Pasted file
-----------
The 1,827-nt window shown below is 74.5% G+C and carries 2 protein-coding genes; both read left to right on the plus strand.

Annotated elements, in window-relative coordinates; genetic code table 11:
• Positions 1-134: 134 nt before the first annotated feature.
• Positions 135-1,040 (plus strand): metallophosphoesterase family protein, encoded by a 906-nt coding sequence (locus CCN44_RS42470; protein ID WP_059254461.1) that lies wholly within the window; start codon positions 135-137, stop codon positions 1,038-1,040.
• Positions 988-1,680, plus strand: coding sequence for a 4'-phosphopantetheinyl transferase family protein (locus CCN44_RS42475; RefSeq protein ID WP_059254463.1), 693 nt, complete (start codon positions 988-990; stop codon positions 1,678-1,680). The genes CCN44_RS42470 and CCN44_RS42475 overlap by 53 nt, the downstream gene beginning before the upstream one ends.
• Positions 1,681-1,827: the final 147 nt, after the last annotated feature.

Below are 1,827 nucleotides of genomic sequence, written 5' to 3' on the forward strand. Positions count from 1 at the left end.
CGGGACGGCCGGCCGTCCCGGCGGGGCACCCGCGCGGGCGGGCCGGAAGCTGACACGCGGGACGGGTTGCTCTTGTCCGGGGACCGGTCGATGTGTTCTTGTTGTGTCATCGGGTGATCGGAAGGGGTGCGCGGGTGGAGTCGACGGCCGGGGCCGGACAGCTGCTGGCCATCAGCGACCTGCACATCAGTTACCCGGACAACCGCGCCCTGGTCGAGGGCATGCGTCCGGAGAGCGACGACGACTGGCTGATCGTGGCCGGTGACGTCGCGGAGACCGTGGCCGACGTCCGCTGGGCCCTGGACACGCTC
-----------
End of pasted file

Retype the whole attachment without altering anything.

The 1,827-nt window shown below is 74.5% G+C and carries 2 protein-coding genes; both read left to right on the plus strand.

Annotated elements, in window-relative coordinates; genetic code table 11:
• Positions 1-134: 134 nt before the first annotated feature.
• Positions 135-1,040 (plus strand): metallophosphoesterase family protein, encoded by a 906-nt coding sequence (locus CCN44_RS42470; protein ID WP_059254461.1) that lies wholly within the window; start codon positions 135-137, stop codon positions 1,038-1,040.
• Positions 988-1,680, plus strand: coding sequence for a 4'-phosphopantetheinyl transferase family protein (locus CCN44_RS42475; RefSeq protein ID WP_059254463.1), 693 nt, complete (start codon positions 988-990; stop codon positions 1,678-1,680). The genes CCN44_RS42470 and CCN44_RS42475 overlap by 53 nt, the downstream gene beginning before the upstream one ends.
• Positions 1,681-1,827: the final 147 nt, after the last annotated feature.

Below are 1,827 nucleotides of genomic sequence, written 5' to 3' on the forward strand. Positions count from 1 at the left end.
CGGGACGGCCGGCCGTCCCGGCGGGGCACCCGCGCGGGCGGGCCGGAAGCTGACACGCGGGACGGGTTGCTCTTGTCCGGGGACCGGTCGATGTGTTCTTGTTGTGTCATCGGGTGATCGGAAGGGGTGCGCGGGTGGAGTCGACGGCCGGGGCCGGACAGCTGCTGGCCATCAGCGACCTGCACATCAGTTACCCGGACAACCGCGCCCTGGTCGAGGGCATGCGTCCGGAGAGCGACGACGACTGGCTGATCGTGGCCGGTGACGTCGCGGAGACCGTGGCCGACGTCCGCTGGGCCCTGGACACGCTC